University students have voted with their stomachs in the German capital of Berlin.
They have insisted their canteens go climate-friendly with meat-free menus. From this autumn, 34 of the food outlets catering for Berlin’s students will offer just one meat option four days a week. Instead, the new menus will be 68% vegan, 28% vegetarian, and 2% fish-based. The move comes following increasing pressure from German students to go meat-free to reduce CO2 emissions.
According to the Deutsches Studentenwerk, the organization providing economic, social, health, and cultural support to students at Berlin’s universities, German canteens and cafeterias currently offer 30-50% vegetarian options after years of rising demand. A 2019 study found Berlin universities fed 5.6 million meals to students in its food outlets. Of these 14,000 Berlin students, 13.5% said they were vegan, compared to just 1.6% of the wider population.“We developed a new nutritional concept mainly because students have repeatedly approached us with the request for a more climate-friendly offer at their canteens,” a Studierendenwerk spokesperson told The Guardian.
Hide the Sausage
From October, traditional favourites such as currywurst and schnitzel will be swapped out for healthier pasta bakes, buckwheat and spelt bowls, and marinated beetroot. The trend towards fewer animal-based products is evidenced by the growth of vegetarian and vegan dining in the city. Plus, climate protection is a priority for Berlin universities. The city’s Humboldt University aims to be climate neutral by 2030. Berlin’s Technical University wants to achieve the same by 2045. Moreover, 300 staff at both universities recently committed to no more job-related short-distance flights. This change in eating habits isn’t just taking place in educational institutions. Many German companies – such as car giant Volkswagen – have also amended their menus to be more sustainable. The German government recently legislated for larger companies with multiple offices and factories to introduce one meat-free day per week to cut down emissions.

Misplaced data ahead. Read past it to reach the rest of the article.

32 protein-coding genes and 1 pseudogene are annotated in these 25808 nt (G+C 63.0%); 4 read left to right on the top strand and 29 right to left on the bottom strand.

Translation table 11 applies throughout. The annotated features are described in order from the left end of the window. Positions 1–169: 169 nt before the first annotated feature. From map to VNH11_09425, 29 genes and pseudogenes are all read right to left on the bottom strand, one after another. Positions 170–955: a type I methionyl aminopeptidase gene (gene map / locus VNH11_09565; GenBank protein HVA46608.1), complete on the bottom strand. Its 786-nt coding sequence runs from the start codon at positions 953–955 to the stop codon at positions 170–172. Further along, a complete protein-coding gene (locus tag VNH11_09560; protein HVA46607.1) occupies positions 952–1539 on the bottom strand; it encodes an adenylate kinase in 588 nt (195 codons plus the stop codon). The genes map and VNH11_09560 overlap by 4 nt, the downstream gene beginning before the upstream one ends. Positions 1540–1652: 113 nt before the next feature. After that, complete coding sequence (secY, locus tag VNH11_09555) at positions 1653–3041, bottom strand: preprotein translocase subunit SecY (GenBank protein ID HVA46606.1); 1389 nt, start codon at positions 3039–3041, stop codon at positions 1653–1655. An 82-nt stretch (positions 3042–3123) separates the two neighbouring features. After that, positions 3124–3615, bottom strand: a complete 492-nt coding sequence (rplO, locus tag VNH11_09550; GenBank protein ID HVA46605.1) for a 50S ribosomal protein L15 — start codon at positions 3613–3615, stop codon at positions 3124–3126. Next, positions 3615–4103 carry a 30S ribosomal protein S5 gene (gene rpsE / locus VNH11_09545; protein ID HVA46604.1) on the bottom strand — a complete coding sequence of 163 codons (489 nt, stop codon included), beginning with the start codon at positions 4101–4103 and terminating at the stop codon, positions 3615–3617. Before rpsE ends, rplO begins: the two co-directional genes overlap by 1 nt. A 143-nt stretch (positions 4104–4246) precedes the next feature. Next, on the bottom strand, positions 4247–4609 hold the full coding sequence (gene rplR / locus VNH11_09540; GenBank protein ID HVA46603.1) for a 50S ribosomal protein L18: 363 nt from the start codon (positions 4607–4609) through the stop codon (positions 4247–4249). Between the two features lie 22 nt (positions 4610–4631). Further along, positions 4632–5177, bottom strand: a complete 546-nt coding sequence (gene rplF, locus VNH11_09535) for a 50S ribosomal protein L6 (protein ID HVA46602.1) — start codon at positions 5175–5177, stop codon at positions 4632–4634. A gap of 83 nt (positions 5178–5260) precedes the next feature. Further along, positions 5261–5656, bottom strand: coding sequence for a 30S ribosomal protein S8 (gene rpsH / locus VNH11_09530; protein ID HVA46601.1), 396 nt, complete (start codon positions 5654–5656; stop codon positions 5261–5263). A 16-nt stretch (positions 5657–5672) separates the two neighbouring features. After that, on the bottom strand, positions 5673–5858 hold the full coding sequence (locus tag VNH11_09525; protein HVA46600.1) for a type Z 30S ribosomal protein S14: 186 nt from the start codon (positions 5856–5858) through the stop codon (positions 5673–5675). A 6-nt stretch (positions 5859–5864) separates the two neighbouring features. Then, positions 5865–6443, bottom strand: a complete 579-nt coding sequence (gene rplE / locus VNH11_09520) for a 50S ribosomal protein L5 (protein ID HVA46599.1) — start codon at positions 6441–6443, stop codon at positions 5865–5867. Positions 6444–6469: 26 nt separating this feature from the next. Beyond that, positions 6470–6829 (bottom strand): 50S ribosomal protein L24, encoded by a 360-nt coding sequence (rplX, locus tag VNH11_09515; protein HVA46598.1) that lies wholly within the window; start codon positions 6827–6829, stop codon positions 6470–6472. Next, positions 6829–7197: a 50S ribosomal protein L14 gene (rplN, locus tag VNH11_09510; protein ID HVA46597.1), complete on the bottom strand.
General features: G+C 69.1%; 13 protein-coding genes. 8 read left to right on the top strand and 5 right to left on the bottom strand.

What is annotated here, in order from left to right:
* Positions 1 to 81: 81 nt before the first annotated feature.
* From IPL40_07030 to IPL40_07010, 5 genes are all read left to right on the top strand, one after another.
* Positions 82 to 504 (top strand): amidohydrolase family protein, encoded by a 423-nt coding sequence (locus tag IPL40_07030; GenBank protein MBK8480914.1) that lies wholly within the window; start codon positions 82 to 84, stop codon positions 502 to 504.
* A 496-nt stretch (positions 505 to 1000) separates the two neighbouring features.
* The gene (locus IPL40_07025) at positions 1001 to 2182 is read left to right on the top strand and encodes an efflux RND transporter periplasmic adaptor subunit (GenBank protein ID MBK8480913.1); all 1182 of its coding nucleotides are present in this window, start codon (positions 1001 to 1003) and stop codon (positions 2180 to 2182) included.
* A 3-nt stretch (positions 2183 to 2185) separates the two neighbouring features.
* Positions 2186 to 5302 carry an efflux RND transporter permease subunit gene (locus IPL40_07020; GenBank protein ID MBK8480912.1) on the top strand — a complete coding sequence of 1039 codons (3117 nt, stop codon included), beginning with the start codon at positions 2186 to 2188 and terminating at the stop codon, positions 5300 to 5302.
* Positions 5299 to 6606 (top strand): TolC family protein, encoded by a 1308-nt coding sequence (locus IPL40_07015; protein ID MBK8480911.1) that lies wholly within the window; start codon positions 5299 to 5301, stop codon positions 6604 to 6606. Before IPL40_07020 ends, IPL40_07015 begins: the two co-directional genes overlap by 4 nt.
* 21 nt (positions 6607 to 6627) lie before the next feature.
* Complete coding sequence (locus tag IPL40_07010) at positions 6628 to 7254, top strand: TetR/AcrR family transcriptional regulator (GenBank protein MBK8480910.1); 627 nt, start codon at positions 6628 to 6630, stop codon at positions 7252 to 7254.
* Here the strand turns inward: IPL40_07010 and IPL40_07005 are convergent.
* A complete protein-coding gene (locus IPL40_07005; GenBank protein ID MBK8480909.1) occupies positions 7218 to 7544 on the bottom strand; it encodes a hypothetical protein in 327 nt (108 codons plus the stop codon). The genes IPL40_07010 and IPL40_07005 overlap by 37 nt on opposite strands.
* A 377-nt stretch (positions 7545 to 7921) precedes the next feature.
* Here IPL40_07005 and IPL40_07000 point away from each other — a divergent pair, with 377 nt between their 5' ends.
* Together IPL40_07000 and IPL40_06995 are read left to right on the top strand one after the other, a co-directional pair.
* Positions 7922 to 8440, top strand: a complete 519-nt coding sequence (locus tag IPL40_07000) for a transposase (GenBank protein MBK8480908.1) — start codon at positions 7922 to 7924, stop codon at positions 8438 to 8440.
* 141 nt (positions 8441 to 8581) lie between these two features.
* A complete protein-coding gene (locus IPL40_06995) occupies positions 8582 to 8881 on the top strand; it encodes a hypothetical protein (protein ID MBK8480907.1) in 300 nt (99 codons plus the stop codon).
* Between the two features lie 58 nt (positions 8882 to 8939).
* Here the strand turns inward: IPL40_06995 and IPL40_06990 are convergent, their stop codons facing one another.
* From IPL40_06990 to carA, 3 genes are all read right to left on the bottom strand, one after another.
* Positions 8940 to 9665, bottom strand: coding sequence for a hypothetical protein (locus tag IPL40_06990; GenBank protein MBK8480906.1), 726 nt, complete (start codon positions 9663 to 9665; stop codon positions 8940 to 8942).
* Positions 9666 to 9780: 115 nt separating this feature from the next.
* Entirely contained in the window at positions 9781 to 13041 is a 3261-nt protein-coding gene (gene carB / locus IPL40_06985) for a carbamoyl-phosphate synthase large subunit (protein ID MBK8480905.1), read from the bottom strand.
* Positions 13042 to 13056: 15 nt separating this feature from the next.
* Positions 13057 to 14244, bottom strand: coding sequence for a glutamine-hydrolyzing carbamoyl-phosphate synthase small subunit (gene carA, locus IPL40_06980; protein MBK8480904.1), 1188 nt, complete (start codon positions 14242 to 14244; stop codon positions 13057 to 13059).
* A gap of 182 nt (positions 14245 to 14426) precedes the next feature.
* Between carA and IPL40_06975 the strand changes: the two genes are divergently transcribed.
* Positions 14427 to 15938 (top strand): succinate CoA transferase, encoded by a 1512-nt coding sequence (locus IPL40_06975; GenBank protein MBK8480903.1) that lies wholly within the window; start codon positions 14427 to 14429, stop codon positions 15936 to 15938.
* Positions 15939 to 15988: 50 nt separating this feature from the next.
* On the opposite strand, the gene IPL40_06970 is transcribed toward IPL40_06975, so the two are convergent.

The Beef with Beef
Meat is one of the main global contributors to greenhouse gas emissions. Red meat, in particular, takes up more land, uses more water, and produces more carbon dioxide than non-meat alternatives. A study by the UN found that annual emissions from animal agriculture, account for 14.5% of all human emissions – with beef contributing to 41%. The demand for beef is estimated to grow by 88% between 2010 and 2050, according to the World Resources Institute. Pastureland is expected to expand by about 400 million hectares. The resulting deforestation would make it very difficult to limit temperature rise to 1.5ºC or 2ºC. This is the overall objective of the 2015 Paris Agreement on climate change. However, Germany is one of several countries making progress. Beef consumption has dropped a third in the US since 1970. Plus, Veganuary 2021 surpassed half a million participants in the UK.